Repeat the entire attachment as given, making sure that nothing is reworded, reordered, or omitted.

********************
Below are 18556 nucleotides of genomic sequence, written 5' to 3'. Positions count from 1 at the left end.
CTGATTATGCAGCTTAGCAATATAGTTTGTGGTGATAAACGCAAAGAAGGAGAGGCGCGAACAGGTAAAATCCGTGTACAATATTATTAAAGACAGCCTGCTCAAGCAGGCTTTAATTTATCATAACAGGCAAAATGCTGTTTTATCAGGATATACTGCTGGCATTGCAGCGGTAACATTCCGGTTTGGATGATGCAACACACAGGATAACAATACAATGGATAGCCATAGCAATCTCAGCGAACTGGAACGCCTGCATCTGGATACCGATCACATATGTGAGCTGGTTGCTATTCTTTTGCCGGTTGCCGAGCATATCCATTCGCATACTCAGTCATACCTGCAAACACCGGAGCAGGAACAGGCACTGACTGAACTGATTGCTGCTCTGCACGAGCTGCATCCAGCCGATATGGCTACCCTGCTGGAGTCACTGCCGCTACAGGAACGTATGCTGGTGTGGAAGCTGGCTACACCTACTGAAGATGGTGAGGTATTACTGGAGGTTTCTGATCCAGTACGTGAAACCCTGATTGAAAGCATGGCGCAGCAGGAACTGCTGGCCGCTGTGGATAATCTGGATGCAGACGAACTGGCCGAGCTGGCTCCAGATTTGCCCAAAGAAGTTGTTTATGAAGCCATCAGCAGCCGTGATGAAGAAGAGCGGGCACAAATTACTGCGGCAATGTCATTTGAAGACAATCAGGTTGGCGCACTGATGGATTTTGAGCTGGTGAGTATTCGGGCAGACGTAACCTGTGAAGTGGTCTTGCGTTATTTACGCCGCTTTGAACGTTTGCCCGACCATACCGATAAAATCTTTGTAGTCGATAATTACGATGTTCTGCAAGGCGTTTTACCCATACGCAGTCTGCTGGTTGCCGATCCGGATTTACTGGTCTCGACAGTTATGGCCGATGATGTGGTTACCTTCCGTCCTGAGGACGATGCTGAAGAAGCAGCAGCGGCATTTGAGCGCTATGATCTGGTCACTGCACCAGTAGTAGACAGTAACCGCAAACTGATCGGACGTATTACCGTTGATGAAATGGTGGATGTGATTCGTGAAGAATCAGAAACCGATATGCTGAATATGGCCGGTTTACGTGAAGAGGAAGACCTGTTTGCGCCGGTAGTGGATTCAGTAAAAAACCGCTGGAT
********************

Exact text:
Below are 18556 nucleotides of genomic sequence, written 5' to 3'. Positions count from 1 at the left end.
CTGATTATGCAGCTTAGCAATATAGTTTGTGGTGATAAACGCAAAGAAGGAGAGGCGCGAACAGGTAAAATCCGTGTACAATATTATTAAAGACAGCCTGCTCAAGCAGGCTTTAATTTATCATAACAGGCAAAATGCTGTTTTATCAGGATATACTGCTGGCATTGCAGCGGTAACATTCCGGTTTGGATGATGCAACACACAGGATAACAATACAATGGATAGCCATAGCAATCTCAGCGAACTGGAACGCCTGCATCTGGATACCGATCACATATGTGAGCTGGTTGCTATTCTTTTGCCGGTTGCCGAGCATATCCATTCGCATACTCAGTCATACCTGCAAACACCGGAGCAGGAACAGGCACTGACTGAACTGATTGCTGCTCTGCACGAGCTGCATCCAGCCGATATGGCTACCCTGCTGGAGTCACTGCCGCTACAGGAACGTATGCTGGTGTGGAAGCTGGCTACACCTACTGAAGATGGTGAGGTATTACTGGAGGTTTCTGATCCAGTACGTGAAACCCTGATTGAAAGCATGGCGCAGCAGGAACTGCTGGCCGCTGTGGATAATCTGGATGCAGACGAACTGGCCGAGCTGGCTCCAGATTTGCCCAAAGAAGTTGTTTATGAAGCCATCAGCAGCCGTGATGAAGAAGAGCGGGCACAAATTACTGCGGCAATGTCATTTGAAGACAATCAGGTTGGCGCACTGATGGATTTTGAGCTGGTGAGTATTCGGGCAGACGTAACCTGTGAAGTGGTCTTGCGTTATTTACGCCGCTTTGAACGTTTGCCCGACCATACCGATAAAATCTTTGTAGTCGATAATTACGATGTTCTGCAAGGCGTTTTACCCATACGCAGTCTGCTGGTTGCCGATCCGGATTTACTGGTCTCGACAGTTATGGCCGATGATGTGGTTACCTTCCGTCCTGAGGACGATGCTGAAGAAGCAGCAGCGGCATTTGAGCGCTATGATCTGGTCACTGCACCAGTAGTAGACAGTAACCGCAAACTGATCGGACGTATTACCGTTGATGAAATGGTGGATGTGATTCGTGAAGAATCAGAAACCGATATGCTGAATATGGCCGGTTTACGTGAAGAGGAAGACCTGTTTGCGCCGGTAGTGGATTCAGTAAAAAACCGCTGGAT